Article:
Then there is private Kath. This is the Kath who enjoys her own company, likes quiet down time on her own, away from any need to perform to other’s expectations. Almost nobody sees this Kath, since she likes to keep that side of herself to herself. That is Kath, in her private underpants.
Some very special people in my life get to see all those facets, and they know me better than others, so they see the whole outfit – dress, hat, socks, boots and if they’re really lucky, underpants. They see all of me, the whole outfit. They see that the anger is tempered by the humour, which is balanced by the caring, which is strengthened by the intelligence. Now sometimes parts of those aspects of myself get a bit worn through, and I have to lean on the others. That’s how it is with everyone – we sometimes focus on one aspect of our lives more than others, until we are refreshed about our careers, our loved ones, our activism, our hobbies etc.
Yet because people may only see certain parts of the whole, they decide they can judge someone only on the strength of the part they see. So in my case, lots of people know me as the angry fatty, who rants and raves about how people treat fat folks.
I hold no shame for my anger. Just like love, or humour, or sadness, or passion, or worry, or dedication, it is part of who I am and a genuine emotion that I have as much right to express as any other emotion.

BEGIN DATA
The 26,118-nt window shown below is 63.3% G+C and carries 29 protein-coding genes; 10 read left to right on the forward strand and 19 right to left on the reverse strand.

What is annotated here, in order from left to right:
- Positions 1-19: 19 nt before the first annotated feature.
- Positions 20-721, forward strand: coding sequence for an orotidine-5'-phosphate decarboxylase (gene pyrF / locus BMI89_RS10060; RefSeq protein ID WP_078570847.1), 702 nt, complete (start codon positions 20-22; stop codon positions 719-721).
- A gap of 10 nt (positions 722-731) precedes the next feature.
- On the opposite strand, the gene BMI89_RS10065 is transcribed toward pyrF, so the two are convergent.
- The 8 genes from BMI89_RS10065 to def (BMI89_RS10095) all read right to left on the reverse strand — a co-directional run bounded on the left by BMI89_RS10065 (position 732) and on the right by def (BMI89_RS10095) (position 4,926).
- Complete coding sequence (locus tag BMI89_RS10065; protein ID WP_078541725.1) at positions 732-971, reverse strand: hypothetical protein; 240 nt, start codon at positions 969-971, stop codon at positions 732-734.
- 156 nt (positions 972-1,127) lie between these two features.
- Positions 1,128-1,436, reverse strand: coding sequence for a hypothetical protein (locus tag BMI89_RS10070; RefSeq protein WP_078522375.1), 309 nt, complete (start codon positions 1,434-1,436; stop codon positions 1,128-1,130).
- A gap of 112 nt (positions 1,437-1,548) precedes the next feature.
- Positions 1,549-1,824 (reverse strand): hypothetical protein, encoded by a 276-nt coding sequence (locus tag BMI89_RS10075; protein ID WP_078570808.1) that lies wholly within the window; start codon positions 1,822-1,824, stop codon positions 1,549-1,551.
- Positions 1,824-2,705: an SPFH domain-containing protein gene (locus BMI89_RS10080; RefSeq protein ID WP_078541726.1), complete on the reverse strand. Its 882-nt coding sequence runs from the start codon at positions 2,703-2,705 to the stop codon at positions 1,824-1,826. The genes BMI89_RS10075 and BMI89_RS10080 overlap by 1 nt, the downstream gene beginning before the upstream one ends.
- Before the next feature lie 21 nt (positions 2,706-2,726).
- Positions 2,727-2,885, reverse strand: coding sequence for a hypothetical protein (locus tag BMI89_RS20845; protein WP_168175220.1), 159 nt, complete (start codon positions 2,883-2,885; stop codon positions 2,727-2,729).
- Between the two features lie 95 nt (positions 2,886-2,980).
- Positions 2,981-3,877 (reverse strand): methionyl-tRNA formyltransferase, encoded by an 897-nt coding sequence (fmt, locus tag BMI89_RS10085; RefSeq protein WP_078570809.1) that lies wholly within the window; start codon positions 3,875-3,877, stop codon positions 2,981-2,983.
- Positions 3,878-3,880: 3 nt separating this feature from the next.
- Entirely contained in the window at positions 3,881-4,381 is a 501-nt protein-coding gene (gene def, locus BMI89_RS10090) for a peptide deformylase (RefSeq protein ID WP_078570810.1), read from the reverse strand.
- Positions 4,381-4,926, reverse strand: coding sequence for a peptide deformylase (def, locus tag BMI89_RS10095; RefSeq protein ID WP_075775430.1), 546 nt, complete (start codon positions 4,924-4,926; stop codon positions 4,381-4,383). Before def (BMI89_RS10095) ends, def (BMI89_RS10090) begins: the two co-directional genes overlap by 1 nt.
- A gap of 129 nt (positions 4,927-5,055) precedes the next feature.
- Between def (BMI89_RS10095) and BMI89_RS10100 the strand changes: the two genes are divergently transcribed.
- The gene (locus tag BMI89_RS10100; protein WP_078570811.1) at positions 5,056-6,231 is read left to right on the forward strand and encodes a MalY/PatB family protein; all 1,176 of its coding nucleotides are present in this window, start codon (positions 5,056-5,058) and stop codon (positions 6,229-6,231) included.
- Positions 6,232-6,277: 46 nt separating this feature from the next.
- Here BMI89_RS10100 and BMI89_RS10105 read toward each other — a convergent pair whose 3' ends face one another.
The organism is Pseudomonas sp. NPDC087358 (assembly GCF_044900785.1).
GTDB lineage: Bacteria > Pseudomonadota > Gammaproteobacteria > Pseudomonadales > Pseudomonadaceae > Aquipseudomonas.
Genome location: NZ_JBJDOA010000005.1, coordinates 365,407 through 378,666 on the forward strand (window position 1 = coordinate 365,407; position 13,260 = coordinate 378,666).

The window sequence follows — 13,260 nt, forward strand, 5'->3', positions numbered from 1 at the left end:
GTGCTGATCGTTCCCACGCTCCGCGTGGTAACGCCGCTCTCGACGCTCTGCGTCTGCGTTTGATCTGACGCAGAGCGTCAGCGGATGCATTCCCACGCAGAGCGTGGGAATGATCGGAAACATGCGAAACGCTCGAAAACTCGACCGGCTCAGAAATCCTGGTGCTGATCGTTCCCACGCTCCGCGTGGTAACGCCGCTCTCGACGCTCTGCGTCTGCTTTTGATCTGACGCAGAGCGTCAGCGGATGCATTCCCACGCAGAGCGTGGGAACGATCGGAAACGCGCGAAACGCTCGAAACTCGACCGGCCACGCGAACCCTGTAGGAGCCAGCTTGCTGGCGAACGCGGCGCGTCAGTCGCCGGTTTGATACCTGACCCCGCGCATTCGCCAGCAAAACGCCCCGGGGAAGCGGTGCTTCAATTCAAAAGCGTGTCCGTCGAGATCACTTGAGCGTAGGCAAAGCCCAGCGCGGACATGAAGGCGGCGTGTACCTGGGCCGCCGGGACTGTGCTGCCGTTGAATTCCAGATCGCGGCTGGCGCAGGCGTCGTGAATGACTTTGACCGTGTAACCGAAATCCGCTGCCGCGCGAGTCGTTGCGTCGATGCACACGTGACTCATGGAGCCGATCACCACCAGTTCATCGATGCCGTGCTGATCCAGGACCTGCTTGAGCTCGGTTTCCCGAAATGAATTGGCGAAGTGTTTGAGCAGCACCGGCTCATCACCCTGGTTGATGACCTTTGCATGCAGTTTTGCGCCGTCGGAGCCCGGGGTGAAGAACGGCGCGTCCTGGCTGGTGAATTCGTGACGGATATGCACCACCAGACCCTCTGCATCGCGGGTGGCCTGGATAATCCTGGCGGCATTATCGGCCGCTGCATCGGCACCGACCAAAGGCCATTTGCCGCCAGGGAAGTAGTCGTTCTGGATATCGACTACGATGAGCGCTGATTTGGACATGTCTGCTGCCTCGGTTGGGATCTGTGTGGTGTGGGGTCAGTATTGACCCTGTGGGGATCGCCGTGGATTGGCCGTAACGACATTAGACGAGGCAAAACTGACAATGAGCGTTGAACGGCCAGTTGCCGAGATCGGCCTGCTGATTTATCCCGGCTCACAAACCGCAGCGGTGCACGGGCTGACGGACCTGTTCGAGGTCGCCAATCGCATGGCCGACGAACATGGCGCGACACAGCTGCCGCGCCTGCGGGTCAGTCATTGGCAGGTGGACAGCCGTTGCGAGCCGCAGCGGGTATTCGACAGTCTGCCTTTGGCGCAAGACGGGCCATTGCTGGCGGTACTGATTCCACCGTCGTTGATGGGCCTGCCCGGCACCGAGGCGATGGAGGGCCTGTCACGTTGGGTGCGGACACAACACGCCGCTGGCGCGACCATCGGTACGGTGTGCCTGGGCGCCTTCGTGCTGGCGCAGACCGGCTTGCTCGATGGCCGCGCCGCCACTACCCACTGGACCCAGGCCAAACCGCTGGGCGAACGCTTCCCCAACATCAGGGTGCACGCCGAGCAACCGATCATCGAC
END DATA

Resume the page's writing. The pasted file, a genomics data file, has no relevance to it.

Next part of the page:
Many people equate anger with violence as well – but the two are not the same thing. I believed they were until my late teens, because that’s what I was taught anger was. I was taught all my childhood and most of my teens that if you made someone angry, the repercussion was violence. It wasn’t until I met a dear friend of mine at 17 (hey Big Dude, love you!), who taught me that someone could be absolutely livid, totally pissed off, and not engage in violence at all.
Anger can be damaging, for sure. It can be damaging if we direct it towards the wrong things. It is also damaging if we let it fester inside us and don’t deal with it.
So often, we bottle up our anger. We suppress it to be “nice” or “polite”. Particularly women – women are expected to be pleasant and nice, caring and gentle. We’re not allowed to express anger at hurt or injustice. If we are, we’re aggressive, unfeminine… bitches. So instead, many women learn to be passive-aggressive, and engage in snark or spite.
For the first… well most of my life, I didn’t express my anger at injustice. I held it in, worried about what people thought about me. So it came out at things. Instead of allowing myself to be angry at people for behaving like complete arsehats, I let it fester inside me until I took it out on something inanimate. I can’t tell you how many appliances I’ve destroyed in complete rage that was boiling over from the way I had been treated as a fat woman.
Now, I focus my anger on the injustices of the world. Instead of swallowing my anger at bigotry and ignorance and hate, which forces it to surface later, in my job or at my loved ones, I let that rage out at where it should be – at the injustices towards human beings.